Midges & muddy feet
Posted June 29, 2011 10:12 a.m. EDT
Updated June 29, 2011 10:15 a.m. EDT
Scotland is not known for an abundance of sunshine. And even though we picked one of the driest months for a vacation there we still saw plenty of rain. Of course, without the rain you wouldn’t have those gloriously green hills and 30,000 freshwater lakes that make Scotland so inviting. In fact some places are even prettier in the mist and rain – Glencoe, for example in the western Highlands.
When you take pictures with a camera in Scotland natives call it “popping off.” I popped off a few shots around famous Loch Lomond including a pub sign welcoming travelers with muddy feet. It’s a good thing we water-proofed our hiking boots before traveling to Scotland. A shower can erupt almost any minute it seems and a lot of the trails are clogged with mud.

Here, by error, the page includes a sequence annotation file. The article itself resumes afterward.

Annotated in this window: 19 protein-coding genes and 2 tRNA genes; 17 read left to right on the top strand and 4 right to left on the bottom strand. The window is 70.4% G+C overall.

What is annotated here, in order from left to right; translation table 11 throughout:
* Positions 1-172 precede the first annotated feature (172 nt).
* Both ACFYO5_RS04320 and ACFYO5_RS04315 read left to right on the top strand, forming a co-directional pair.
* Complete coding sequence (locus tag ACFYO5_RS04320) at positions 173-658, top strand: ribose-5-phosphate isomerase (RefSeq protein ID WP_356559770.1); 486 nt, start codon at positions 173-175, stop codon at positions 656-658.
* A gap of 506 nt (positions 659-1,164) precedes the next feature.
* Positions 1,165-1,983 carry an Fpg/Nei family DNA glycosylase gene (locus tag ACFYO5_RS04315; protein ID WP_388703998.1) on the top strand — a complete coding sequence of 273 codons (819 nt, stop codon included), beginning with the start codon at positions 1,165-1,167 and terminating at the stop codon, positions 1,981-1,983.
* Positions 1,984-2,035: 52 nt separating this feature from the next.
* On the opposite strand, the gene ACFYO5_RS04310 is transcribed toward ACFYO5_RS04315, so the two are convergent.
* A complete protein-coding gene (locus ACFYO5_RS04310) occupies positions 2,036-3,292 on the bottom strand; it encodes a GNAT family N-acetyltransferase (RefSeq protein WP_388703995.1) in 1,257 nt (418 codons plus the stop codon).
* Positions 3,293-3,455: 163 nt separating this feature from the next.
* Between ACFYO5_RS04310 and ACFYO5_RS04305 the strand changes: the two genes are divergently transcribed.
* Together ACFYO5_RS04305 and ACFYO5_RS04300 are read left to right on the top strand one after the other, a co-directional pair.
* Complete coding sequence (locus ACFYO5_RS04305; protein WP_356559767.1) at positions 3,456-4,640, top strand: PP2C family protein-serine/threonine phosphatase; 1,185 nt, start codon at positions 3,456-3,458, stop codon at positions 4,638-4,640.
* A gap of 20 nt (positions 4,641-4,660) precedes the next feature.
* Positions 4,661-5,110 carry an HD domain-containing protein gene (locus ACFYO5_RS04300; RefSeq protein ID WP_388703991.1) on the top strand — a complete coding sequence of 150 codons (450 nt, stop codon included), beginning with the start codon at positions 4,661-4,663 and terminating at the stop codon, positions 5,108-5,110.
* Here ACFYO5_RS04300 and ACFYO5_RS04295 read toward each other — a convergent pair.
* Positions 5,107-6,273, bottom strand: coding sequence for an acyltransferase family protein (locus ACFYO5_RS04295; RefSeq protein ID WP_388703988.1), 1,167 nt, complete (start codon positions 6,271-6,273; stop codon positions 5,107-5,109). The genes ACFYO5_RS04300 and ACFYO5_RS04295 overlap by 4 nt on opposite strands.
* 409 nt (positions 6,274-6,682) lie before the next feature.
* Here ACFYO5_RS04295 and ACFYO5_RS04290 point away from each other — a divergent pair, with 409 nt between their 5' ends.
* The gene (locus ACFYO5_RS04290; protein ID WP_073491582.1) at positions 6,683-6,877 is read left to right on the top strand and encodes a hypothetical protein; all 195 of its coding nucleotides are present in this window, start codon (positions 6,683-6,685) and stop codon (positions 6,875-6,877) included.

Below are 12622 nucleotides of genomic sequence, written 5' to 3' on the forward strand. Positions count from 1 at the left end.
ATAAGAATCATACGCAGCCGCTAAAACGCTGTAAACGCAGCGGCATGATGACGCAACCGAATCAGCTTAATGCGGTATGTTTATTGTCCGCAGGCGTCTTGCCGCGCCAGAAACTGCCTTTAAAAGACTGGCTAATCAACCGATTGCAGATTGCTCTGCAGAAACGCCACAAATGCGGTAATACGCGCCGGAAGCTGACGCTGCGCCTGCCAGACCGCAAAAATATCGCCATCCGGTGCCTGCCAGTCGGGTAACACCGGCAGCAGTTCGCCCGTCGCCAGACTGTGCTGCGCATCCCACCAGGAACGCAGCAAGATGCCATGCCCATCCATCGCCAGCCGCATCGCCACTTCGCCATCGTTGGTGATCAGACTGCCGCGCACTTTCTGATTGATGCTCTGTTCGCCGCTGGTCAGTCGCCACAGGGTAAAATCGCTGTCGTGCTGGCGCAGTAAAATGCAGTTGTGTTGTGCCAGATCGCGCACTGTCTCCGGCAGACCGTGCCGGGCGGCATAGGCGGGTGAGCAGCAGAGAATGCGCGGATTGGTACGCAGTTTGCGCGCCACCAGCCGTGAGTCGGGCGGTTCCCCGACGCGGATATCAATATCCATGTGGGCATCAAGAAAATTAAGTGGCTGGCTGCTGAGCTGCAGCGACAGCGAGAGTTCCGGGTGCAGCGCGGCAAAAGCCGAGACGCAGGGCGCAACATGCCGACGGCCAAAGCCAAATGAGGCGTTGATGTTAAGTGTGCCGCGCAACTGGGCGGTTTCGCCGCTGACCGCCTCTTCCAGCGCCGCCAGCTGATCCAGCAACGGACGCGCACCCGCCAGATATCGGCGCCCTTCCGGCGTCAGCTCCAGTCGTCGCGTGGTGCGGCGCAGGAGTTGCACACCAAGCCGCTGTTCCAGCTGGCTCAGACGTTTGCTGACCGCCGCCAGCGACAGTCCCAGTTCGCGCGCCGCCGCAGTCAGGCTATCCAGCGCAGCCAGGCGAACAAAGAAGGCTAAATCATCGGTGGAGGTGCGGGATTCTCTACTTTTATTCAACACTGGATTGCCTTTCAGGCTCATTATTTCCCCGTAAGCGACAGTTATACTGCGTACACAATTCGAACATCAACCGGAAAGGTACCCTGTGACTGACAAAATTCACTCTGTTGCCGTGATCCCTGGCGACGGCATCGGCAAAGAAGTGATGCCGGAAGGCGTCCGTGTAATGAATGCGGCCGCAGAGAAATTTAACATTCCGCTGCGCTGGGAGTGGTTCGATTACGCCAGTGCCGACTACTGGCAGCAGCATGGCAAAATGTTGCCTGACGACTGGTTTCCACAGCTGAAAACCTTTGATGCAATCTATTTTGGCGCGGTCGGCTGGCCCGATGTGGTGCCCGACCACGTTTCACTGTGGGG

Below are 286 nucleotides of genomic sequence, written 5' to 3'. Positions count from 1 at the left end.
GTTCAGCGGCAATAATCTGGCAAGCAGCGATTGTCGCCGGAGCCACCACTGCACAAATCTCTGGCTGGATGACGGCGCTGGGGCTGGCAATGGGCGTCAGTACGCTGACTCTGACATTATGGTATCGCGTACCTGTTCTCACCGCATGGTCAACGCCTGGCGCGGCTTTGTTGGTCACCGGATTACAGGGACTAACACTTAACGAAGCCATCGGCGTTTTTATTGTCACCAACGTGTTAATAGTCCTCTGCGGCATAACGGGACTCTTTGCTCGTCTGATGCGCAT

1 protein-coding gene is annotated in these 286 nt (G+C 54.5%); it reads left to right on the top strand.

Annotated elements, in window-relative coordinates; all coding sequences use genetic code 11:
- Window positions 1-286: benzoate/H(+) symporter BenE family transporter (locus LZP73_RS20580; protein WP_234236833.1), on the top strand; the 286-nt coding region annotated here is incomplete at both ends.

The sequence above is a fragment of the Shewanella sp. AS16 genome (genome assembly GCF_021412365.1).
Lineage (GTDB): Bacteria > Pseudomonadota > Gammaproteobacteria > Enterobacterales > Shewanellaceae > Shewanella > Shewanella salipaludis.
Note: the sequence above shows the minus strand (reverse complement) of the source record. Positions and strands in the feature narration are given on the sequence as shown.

One of our favorite hikes was on the Isle of Skye on the west coast. It was a shot straight up the mountain to Trotternish Ridge. No switchbacks here! We encountered a bizarre array of stone formations. The star of the show is a geological gem called The Old Man of Storr. The trip wasn’t without some discomfort. Tiny insects called midges covered my sweaty face by the time I reached the top of the trail. And I wondered why I passed a woman on the way up was wearing mesh protection. I was told that midges “love imported meat.” Their little bites were annoying but fortunately I didn’t suffer any adverse reaction. A veteran hiker told me the midges really start to swarm in late July and August.
Tomorrow I’ll talk about the castles we visited and why North Carolinians have such a strong connection to Scotland